What is a flow?


A Flow defines the interaction between Micro Services, - A workflow that controls how messages gets sent from one service to another.

You create Flows by going to the Flow page using the menu or by using the short-key CTRL+R and type “flow”. Clicking the “Create new” button on the top of the page takes you to the a page where give your flow a name and description. Clicking the “Create” button takes you to the Flow details page.

Each flow can have two itineraries, - one for Stage and one for Production. While “Flow” is the grouping object, “itineraries” are the process instruction that is going to be passed along with the message. Have a look at the "How it works" section further down this page

Design your flow

When the Flow detail page opens, the designer for the Stage itinerary automatically opens, and you can start designing your first Flow. To get started, browse through the toolbox to find the services you need, drag them out on the designer canvas and connect them using the connectors on the services.

Important: Connect the services from the source to the destination service. The message is passed in the order of how you connect the services.

Sometimes the connectors overlap each other, or other services. Although this has no effect on the execution of the flow, it makes your flow harder to read and understand. In the top right corner there is an options button for the designer, which opens a new dialog letting you show a grid and use “flexible connectors”. The “Show grid” options presents a grid on the canvas enabling the “snap to grid” option. Flexible connectors give you more control of how the connectors appears.


Variables can be used in the Flow to store information for later use.

Validating and Saving your Flow

All Micro Services have one or more properties you need to set. Some properties are mandatory, such as the Node. Clicking the “Validate” button will instantly show you any errors you may have.

When you’re done, you click the “Save” button. This action will validate and save the flow. It will also create any nodes you have not already created. For instance, if you set the Node property of a service to “MyNode”, this node will get created unless you created it before saving the Flow.

Important: Any running Nodes that were used in the Flow will get restarted when you click “Save”. This is to force the Node to pick up any new or updated Flows.


When you create your service, you automatically get a Stage Itinerary. When you’ve tested the flow and made sure everything is working, you can click the “Copy to Prod” link next to the Stage Itinerary. This is going to copy the Itinerary to a Production flow.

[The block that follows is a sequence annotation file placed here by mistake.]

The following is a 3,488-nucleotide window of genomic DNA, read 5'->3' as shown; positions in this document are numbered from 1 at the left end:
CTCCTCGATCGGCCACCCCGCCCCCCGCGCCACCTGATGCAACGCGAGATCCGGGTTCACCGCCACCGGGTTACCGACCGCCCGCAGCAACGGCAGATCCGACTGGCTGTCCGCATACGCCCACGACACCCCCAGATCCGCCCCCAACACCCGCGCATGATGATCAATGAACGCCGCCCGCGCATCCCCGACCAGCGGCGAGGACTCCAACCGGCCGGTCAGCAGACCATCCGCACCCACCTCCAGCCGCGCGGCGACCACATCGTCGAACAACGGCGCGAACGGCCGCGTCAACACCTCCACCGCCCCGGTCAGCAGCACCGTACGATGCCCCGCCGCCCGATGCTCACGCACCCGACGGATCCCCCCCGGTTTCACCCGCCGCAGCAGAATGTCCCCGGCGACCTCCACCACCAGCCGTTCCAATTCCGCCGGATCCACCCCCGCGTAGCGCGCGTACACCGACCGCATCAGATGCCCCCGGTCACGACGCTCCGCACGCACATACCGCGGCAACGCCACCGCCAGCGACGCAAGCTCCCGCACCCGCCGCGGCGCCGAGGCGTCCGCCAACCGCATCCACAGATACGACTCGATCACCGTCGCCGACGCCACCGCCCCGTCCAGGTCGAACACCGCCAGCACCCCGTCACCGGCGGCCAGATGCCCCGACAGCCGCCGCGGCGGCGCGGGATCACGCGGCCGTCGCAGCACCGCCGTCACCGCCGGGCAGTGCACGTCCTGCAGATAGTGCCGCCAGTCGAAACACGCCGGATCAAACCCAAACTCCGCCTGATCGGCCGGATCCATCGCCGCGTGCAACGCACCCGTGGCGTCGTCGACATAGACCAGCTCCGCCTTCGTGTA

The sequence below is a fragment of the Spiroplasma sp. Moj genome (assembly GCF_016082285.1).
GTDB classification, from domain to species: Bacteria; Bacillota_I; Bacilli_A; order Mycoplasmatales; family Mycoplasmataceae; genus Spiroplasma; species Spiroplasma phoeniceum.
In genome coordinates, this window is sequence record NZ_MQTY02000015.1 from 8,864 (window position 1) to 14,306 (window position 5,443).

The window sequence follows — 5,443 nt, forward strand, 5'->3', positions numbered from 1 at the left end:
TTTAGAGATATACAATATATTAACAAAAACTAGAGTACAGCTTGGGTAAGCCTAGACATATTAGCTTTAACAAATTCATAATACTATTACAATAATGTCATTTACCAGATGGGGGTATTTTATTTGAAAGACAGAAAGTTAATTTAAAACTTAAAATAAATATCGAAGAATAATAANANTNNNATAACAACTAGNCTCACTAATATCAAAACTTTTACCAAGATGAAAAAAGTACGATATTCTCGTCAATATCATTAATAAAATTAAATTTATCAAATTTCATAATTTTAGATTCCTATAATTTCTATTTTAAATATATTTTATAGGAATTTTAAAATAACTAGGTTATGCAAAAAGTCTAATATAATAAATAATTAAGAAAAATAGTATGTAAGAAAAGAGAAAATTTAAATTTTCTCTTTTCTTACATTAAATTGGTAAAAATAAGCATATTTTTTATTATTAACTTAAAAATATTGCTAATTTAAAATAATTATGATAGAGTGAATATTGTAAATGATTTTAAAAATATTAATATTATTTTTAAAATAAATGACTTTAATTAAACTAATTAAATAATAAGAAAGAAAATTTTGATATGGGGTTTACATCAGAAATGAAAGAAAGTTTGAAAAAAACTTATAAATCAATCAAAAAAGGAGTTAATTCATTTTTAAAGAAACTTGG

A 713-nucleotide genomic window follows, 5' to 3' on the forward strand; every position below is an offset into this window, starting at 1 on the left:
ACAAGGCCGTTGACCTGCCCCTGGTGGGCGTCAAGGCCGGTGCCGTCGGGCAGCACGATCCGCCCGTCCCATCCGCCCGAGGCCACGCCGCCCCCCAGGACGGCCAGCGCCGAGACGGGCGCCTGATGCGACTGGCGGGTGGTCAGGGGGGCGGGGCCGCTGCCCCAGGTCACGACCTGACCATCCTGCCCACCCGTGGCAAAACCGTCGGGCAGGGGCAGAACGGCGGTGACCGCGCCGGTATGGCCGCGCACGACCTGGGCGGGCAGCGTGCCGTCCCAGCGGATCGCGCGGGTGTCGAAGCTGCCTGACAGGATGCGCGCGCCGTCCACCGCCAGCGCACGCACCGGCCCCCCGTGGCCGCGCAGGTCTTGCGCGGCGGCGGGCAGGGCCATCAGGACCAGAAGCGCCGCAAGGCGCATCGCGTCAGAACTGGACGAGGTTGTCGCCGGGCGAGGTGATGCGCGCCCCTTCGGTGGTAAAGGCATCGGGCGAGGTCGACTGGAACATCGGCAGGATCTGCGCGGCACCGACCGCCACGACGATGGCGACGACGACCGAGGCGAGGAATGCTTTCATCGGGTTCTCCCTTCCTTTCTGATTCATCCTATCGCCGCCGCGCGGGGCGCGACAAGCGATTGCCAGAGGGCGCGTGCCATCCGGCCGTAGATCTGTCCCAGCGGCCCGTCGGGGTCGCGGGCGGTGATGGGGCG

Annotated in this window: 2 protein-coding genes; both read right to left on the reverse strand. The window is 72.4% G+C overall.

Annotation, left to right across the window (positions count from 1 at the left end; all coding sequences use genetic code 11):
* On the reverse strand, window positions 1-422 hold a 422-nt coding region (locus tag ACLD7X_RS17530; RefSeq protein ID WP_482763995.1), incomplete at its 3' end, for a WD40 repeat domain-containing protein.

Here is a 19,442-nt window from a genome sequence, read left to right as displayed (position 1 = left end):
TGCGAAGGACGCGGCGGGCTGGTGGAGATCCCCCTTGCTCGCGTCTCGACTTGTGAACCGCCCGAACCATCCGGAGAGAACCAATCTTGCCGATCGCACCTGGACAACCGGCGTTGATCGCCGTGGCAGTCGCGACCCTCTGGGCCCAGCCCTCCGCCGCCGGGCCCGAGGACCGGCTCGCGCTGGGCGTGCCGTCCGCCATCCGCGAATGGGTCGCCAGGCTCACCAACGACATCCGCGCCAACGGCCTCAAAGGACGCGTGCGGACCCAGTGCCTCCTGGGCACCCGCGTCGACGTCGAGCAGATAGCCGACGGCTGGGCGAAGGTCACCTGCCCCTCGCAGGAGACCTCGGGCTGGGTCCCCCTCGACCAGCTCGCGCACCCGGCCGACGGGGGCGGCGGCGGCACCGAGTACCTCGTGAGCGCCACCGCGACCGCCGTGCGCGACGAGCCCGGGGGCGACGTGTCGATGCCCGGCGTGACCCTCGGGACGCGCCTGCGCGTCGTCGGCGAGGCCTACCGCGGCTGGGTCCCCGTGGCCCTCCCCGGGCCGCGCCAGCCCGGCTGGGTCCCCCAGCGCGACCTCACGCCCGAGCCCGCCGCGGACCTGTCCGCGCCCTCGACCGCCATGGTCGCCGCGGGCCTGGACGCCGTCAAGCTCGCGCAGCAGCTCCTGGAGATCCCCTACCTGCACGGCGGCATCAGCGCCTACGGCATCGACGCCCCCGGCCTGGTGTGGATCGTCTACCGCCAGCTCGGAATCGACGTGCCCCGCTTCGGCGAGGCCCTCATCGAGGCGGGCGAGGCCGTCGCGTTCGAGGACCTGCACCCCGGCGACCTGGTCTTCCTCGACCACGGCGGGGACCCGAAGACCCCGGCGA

Important: On the Node detail page you can set the “Bind to” property. If you have a Stage Itinerary with a node called “node1”, which has a “Bind to” property set the “node2”, all services using “node1”, are replaced with “node2” when copying the Itinerary to Prod.

How it works

When the node starts up it will download all Itineraries from the Hub. It will examine each Itinerary and find all Services specified to run on this particular Node. It will then start all Services.

Messages are always created by Inbound Services, and when a message is created the Itinerary gets attached with the message and the payload. From this point forward, while this instance of the Flow is still processing, - the Itinerary is immutable. It will not get updated, although you’d change it in the portal.

To better explain this, imagine a scenario where you’d create an Itinerary with an Inbound File service receiving a file and creating a message. The message gets passed to an Outbound SQL service, which stores the message in a database.

You deploy the Itinerary and stops the node running the Outbound SQL service. -Files gets dropped in to the Inbound File service (which is running). At this point all messages targeting the Outbound SQL service gets persisted in a queue until the Outbound SQL service comes online again.

Before starting the Outbound SQL service, you change the Itinerary in the portal, adding an Outbound Email service to send out confirmation from the SQL service. You save the Itinerary, and start the Node running the Outbound SQL service.

As the second Node starts up, it will receive the all the enqueued messages, with the original Itinerary attached. -This is the Itinerary that is going to be used for any further processing, hence the Outbound Email service is not receiving any of these messages.

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